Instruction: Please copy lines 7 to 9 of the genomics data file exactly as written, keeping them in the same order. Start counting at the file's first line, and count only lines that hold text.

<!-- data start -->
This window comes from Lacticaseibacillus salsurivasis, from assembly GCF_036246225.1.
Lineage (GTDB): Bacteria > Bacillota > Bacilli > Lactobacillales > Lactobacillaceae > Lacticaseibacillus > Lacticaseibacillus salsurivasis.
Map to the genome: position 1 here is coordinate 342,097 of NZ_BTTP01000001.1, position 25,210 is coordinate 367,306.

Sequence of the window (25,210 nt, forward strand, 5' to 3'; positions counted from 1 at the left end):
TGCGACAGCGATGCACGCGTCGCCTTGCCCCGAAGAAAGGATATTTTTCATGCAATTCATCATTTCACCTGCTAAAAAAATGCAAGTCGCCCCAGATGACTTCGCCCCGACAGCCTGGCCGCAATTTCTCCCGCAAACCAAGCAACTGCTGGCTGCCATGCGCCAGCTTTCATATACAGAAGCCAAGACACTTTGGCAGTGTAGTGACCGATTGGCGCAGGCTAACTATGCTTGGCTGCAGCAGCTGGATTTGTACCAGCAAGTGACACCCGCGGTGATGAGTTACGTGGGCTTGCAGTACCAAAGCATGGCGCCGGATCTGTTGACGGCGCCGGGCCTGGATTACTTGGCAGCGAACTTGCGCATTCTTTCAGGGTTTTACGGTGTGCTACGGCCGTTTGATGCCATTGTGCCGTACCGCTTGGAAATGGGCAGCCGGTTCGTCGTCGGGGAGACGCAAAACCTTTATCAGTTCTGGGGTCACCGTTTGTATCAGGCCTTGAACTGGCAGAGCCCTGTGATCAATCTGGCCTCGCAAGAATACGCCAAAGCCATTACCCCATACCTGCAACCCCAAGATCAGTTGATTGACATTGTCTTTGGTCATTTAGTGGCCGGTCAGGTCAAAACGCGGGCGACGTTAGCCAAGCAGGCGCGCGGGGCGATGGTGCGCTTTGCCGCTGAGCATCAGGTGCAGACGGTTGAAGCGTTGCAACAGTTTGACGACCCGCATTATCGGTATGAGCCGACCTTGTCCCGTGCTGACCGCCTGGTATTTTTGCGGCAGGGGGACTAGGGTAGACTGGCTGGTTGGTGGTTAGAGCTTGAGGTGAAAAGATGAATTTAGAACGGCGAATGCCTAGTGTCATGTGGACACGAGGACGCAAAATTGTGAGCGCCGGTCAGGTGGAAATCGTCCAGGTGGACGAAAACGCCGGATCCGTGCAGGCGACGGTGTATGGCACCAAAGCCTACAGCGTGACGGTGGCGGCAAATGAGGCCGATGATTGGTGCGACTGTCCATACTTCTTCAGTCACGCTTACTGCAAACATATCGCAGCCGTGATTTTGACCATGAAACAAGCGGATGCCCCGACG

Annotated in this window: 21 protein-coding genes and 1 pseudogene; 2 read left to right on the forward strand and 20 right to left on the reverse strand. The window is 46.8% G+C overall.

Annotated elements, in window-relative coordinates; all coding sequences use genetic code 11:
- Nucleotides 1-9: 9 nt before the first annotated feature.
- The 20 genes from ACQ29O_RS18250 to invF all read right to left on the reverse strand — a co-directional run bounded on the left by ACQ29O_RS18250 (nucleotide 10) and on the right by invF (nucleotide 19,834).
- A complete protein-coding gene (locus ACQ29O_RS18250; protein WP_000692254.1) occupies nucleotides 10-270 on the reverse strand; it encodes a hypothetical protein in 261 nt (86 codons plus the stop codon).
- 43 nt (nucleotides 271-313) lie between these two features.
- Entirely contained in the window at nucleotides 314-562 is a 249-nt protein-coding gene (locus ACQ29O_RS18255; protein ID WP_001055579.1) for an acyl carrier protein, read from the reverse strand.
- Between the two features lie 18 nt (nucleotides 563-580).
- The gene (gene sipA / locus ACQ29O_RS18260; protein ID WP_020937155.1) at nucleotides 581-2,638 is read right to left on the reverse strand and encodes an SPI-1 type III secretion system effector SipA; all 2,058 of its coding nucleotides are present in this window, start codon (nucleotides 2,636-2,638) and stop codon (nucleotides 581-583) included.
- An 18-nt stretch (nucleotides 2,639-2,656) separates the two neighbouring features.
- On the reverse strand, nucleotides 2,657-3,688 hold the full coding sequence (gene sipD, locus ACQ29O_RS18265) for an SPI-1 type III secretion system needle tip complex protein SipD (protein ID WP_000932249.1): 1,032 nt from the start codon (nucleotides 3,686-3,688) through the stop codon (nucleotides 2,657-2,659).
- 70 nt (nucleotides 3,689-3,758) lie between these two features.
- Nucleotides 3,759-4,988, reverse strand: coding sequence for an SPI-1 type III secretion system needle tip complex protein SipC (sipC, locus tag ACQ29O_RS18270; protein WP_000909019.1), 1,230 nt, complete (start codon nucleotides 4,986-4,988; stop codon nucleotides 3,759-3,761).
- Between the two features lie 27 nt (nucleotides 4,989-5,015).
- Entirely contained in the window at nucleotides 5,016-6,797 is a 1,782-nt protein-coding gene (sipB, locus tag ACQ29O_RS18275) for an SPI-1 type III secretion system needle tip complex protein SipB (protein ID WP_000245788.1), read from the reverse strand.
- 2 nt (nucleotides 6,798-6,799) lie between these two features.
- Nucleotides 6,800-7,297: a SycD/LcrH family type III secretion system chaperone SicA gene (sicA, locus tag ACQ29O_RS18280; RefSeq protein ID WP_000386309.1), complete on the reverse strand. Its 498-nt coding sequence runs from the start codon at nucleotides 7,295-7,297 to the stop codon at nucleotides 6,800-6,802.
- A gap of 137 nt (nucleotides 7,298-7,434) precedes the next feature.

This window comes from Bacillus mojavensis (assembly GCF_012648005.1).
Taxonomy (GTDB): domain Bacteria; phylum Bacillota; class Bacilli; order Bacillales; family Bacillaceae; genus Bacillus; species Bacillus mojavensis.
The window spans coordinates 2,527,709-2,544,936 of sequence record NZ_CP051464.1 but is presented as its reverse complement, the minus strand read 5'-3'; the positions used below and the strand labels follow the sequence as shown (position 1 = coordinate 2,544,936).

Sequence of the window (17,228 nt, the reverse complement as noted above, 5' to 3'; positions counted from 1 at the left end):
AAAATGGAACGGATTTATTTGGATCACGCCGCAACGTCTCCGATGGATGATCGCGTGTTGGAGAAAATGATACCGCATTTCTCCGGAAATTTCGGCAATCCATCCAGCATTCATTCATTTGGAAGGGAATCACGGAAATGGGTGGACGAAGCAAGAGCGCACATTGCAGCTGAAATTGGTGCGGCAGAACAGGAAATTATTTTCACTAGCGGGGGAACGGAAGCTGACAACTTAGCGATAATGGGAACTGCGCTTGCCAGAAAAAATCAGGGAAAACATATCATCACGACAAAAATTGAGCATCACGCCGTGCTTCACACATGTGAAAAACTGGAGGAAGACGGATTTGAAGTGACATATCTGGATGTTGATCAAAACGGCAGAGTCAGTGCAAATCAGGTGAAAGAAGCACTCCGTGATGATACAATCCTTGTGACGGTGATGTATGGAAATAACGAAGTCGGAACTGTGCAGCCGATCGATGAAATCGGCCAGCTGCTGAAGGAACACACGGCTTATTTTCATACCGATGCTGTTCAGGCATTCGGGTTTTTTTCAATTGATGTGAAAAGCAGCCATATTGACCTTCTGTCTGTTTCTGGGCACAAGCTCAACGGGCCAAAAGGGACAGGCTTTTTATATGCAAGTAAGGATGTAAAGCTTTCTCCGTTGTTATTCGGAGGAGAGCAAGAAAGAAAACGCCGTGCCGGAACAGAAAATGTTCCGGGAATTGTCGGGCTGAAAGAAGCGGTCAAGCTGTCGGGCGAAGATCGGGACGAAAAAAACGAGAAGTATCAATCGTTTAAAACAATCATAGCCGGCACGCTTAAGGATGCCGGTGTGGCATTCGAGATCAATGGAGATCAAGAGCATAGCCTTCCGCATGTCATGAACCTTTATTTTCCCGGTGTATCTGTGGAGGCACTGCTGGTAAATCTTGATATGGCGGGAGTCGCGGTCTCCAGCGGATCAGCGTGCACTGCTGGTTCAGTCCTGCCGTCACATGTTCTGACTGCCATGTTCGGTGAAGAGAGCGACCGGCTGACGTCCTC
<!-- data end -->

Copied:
Annotated elements, in window-relative coordinates; all coding sequences use genetic code 11:
- Nucleotides 1-9: 9 nt before the first annotated feature.
- The 20 genes from ACQ29O_RS18250 to invF all read right to left on the reverse strand — a co-directional run bounded on the left by ACQ29O_RS18250 (nucleotide 10) and on the right by invF (nucleotide 19,834).